Mali R. Schantz-Feld (Q2 / Spring 2013)
Food processing companies and economic development professionals are cooking up new ways to meet challenges and stay innovative in the recovering economy. Dave Fusaro, editor-in-chief of Food Processing magazine, discussed the economic climate in his January article: “Just when you thought the recession’s end would bring calm, it’s time to reinvent your company and meet new challenges.” He noted that in the aftermath of the recession, “a new emphasis on profitability and repositioning is emerging. Companies that survived on being reactive are now expected to be proactive.”
The U.S. Bureau of Labor Statistics reports there are currently more than 29,000 companies defined as food and beverage process manufacturers in the United States, employing more than 1.4 million people. According to those specializing in siting food-processing facilities, growth opportunities are projected in the following sectors: organics and naturals, specialized beverages, ready-to-eat, private label brands, health and wellness, age awareness and portion-control products, and ethnic foods.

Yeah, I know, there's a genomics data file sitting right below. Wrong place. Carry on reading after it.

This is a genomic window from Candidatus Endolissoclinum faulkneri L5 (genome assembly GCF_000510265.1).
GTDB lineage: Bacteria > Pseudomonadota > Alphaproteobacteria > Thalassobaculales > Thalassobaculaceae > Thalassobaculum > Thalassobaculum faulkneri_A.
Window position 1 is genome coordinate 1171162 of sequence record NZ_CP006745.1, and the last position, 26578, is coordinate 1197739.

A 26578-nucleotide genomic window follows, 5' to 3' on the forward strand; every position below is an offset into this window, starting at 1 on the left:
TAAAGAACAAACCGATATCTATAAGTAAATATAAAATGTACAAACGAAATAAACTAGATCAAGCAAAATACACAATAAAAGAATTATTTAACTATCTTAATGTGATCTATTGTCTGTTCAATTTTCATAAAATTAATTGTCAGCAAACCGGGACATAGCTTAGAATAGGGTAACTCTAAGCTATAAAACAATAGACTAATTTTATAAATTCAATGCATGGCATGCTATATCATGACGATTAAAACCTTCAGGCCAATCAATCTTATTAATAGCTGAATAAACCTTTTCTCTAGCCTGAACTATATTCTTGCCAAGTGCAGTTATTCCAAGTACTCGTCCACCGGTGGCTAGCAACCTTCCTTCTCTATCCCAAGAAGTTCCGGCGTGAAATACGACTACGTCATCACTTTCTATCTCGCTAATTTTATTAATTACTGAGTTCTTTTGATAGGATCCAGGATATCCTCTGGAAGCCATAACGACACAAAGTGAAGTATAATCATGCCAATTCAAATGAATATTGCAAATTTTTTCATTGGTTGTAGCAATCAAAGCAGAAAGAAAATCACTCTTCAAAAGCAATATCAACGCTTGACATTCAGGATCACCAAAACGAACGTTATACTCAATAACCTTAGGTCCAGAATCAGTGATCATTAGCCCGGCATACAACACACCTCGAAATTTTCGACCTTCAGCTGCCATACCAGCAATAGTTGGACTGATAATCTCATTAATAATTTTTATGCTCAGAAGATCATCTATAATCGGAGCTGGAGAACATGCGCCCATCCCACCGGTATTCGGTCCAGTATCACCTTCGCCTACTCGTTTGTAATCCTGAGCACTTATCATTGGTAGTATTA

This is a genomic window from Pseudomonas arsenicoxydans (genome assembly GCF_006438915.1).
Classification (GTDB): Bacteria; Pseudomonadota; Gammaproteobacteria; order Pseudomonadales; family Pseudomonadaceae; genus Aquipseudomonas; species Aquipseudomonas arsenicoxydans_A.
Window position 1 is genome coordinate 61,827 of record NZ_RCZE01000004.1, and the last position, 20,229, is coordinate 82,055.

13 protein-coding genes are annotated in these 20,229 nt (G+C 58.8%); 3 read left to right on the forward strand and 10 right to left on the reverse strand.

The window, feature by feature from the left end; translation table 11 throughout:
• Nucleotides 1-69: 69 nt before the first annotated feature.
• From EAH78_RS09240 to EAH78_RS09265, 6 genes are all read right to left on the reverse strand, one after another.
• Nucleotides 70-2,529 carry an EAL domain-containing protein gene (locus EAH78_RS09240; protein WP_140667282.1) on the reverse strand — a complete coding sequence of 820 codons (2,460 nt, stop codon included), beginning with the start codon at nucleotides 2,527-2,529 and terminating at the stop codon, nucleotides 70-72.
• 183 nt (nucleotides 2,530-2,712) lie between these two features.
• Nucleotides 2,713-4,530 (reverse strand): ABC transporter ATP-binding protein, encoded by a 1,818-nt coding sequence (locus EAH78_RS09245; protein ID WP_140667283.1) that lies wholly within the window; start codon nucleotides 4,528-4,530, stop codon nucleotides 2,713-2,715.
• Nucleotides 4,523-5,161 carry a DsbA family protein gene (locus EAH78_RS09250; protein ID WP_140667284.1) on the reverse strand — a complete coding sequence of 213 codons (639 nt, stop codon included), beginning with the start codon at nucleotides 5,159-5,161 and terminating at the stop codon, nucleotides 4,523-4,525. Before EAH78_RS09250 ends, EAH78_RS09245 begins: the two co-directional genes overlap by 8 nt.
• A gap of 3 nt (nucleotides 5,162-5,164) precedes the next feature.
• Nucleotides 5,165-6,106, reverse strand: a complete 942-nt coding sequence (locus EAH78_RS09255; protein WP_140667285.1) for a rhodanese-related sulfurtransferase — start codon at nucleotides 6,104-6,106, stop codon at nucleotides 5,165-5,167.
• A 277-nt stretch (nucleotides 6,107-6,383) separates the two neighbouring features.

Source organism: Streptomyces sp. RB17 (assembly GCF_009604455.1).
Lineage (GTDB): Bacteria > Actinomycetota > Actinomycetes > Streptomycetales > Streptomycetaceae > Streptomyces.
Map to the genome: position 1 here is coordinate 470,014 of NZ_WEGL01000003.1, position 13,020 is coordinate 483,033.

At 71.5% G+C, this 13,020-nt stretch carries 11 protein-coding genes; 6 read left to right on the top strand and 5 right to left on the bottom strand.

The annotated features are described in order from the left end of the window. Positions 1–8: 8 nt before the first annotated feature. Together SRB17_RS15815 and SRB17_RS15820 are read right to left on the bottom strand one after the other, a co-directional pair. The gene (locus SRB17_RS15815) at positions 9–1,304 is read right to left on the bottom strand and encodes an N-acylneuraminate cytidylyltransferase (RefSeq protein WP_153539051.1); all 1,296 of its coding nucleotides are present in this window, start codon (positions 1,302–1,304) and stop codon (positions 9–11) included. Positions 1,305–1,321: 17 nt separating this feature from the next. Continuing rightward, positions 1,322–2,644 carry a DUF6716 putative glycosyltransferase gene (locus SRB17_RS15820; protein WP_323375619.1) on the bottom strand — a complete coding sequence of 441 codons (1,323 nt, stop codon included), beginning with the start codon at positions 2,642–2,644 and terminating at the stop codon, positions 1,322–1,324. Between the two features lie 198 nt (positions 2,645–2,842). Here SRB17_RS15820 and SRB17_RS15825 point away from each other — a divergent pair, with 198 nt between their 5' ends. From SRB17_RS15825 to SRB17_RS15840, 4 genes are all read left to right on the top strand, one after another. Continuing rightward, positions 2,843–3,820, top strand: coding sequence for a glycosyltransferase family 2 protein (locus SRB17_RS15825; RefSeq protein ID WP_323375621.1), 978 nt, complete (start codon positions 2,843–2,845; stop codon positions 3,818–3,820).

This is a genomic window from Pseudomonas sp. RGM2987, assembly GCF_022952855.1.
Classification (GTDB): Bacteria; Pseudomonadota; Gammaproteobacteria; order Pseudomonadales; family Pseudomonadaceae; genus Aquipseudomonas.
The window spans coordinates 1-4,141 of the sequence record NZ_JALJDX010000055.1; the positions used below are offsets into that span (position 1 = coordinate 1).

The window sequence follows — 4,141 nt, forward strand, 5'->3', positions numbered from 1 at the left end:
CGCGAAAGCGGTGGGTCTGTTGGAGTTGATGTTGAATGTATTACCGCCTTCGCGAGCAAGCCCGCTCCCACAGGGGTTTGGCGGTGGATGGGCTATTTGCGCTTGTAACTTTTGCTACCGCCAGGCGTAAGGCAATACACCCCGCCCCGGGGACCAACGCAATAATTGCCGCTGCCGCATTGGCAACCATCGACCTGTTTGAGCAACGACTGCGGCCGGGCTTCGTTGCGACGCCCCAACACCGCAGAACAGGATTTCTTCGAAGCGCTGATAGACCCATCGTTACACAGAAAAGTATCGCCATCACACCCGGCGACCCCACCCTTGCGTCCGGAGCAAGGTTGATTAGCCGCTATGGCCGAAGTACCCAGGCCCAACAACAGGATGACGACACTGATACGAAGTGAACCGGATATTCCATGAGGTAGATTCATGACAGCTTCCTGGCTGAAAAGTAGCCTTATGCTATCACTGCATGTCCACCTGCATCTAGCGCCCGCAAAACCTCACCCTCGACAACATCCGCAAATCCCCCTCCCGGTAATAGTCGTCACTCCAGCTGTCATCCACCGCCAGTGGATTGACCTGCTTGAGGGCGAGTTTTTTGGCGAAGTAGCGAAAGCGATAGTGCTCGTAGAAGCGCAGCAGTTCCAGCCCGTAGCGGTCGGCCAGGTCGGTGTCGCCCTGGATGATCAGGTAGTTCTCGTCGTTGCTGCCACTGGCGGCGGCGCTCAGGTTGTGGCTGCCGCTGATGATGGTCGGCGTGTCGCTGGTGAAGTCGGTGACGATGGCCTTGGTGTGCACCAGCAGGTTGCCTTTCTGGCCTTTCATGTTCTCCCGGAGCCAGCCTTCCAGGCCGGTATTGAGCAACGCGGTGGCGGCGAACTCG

Regionalization of Production
Chris Steele, COO and North American president for Investment Consulting Associates in Massachusetts, says that one of the general trends in this industry is re-regionalization of production. “Rather than being centralized, due to transportation costs and safety concerns, we are seeing food processors move closer to population centers and towards the points of consumption.” As an example, he points to a private label manufacturer for Trader Joe’s that was based in California. The firm decided to establish a location on the East Coast because of Trader Joe’s concerns with overall freshness of food, the general costs of transportation, and proximity to Trader Joe’s preferred providers. Steele adds that overall transportation costs have escalated, becoming a more salient portion of the overall operational costs. “Companies involved with organics or fresh products are looking to locally source for ingredients, or to get to their consumer market quickly,” he adds.